1. Statement

FCNL Denounces Repeal of Clean Power Plan

By Emily Wirzba, October 9, 2017


In a statement made on October 9th by EPA Administrator Scott Pruitt, the Administration will officially repeal the Clean Power Plan.

FOR IMMEDIATE RELEASE

Contact: Emily Wirzba emily@fcnl.org Direct: 202-903-2518

October 9th, 2017, Washington, DC –

Today, Scott Pruitt announced that the Administration will take steps to repeal the Clean Power Plan. Withdrawing this rule will accelerate climate disruption and expose millions of Americans to increased levels of atmospheric pollutants. FCNL strongly denounces this decision for the harm it will cause the Earth and humanity.

Diane Randall, Executive Secretary for FCNL, made the following statement:

“The Friends Committee on National Legislation is profoundly disappointed by President Trump’s decision to withdraw the Clean Power Plan. Climate disruption threatens present and future generations on a breadth and scale unlike any challenge humanity has faced. As people of faith, we are especially concerned about the impacts of climate change upon the most vulnerable peoples. The Clean Power Plan is the strongest action ever taken by a U.S. president to address human caused emissions of greenhouse gases; it is an important first step to ensuring a thriving future for our children and Earth. With this action, the President is taking us backward in the essential work that we have in the United States to reduce emissions. For the sake of our future and our Earth, the U.S. must remain a global leader and contributor to the solutions of climate change.”

The Clean Power Plan sets emission standards for power plants within the United States and would reduce emissions from electricity generation to 32 percent below 2005 levels by 2030. The rule allowed individual states to set their own plans for meeting the emissions reductions goals and received bipartisan support in Congress.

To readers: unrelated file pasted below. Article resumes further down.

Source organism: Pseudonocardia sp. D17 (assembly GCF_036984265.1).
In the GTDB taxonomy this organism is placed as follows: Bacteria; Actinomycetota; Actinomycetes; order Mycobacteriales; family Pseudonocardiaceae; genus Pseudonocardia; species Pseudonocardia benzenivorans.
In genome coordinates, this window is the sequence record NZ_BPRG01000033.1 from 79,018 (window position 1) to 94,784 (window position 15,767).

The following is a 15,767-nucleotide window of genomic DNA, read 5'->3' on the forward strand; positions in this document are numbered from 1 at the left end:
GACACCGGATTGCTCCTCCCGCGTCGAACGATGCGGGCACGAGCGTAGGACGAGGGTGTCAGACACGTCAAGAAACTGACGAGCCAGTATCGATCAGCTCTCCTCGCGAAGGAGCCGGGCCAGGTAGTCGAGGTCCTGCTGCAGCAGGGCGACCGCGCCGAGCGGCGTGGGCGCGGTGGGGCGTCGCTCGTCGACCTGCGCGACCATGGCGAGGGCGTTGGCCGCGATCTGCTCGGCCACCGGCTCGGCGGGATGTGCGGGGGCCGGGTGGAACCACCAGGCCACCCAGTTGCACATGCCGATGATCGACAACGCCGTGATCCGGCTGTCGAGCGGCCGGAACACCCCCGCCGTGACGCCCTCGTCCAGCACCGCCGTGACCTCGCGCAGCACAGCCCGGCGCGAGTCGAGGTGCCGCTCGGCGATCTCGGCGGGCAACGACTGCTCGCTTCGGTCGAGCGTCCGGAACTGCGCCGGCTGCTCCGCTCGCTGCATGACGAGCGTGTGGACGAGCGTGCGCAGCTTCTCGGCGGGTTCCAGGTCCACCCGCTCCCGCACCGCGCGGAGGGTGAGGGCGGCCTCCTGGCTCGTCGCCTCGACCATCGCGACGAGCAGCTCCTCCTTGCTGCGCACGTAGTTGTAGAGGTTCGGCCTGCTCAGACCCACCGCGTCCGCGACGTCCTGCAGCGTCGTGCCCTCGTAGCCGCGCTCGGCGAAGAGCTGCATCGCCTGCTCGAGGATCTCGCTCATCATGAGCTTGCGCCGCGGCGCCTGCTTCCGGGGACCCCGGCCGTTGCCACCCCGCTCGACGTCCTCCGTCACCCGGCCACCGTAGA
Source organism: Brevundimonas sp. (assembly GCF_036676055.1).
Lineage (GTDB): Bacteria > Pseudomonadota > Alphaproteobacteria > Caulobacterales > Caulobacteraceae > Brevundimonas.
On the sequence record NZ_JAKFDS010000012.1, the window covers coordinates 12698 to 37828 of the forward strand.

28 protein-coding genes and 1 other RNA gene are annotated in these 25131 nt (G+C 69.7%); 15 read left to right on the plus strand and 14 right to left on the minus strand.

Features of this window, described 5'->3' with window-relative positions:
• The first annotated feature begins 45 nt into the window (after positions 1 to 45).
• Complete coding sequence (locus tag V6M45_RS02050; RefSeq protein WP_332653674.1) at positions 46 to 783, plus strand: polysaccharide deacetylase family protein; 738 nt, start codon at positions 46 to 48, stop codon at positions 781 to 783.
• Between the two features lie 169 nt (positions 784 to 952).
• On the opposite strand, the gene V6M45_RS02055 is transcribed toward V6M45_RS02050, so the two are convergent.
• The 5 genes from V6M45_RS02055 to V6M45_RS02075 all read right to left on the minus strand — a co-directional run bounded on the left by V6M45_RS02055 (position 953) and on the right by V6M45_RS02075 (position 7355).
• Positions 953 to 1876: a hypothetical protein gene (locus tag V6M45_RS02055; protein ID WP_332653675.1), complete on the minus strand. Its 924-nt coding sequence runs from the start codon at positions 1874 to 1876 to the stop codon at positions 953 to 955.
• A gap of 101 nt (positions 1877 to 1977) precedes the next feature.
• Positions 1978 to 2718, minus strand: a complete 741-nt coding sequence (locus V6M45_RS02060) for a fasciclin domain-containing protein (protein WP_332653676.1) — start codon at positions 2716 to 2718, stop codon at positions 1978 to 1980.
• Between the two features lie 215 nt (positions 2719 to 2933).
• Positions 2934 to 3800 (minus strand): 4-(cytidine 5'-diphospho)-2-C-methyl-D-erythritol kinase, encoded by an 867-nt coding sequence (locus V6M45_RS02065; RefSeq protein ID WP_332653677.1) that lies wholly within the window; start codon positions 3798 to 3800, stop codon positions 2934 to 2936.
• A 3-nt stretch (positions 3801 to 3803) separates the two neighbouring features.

Administrator Pruitt’s announcement of withdrawal is contrary to the legal mandate for the EPA to regulate climate pollution. This mandate was solidified under the Supreme Court’s precedent setting decision in Massachusetts v. EPA, which found that greenhouse gasses are air pollutants and fall under the regulatory charge of the Clean Air Act.

The elimination of the Clean Power Plan also reduces the likelihood that the U.S. will meet its emissions reductions goals set forth in the Paris Climate Agreement. While President Trump has announced his intent to withdraw from this landmark agreement, the U.S. has an obligation to lead the international community in its efforts to address climate change.

It could take months for the formal repeal process to be completed. There will need to be a public comment period for stakeholders to submit what they think a replacement plan should include, and it is likely that the new rule proposed by the Administration will face years of litigation in the courts. We have a moral obligation to stand with vulnerable communities and reverse the climate crisis that places a disproportionate burden on women and children, communities of color, low-income communities, and tribal nations both in the US and globally. We urge the President to work within his administration and with Congress to develop and implement bipartisan solutions that will reduce emissions, protect God’s creation, and care for the most vulnerable communities.

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The Friends Committee on National Legislation, the oldest registered religious lobby in Washington, is a nonpartisan Quaker lobby in the public interest. FCNL works with a nationwide network of tens of thousands of people from every state in the U.S. to advocate for social and economic justice, peace, and good government.

Emily Wirzba

  • Legislative Representative, Sustainable Energy and Environment

Emily Wirzba leads FCNL’s lobbying work to achieve bipartisan recognition of climate change and action in Congress. Emily meets with members of Congress and their staff to promote FCNL's environmental priorities. She also works closely with FCNL's network across the country to organize constituents to lobby, write, and advocate for bipartisan environmental action in Congress. She currently serves as co-chair of the Washington Interreligious Staff Community's Energy and Ecology Working Group.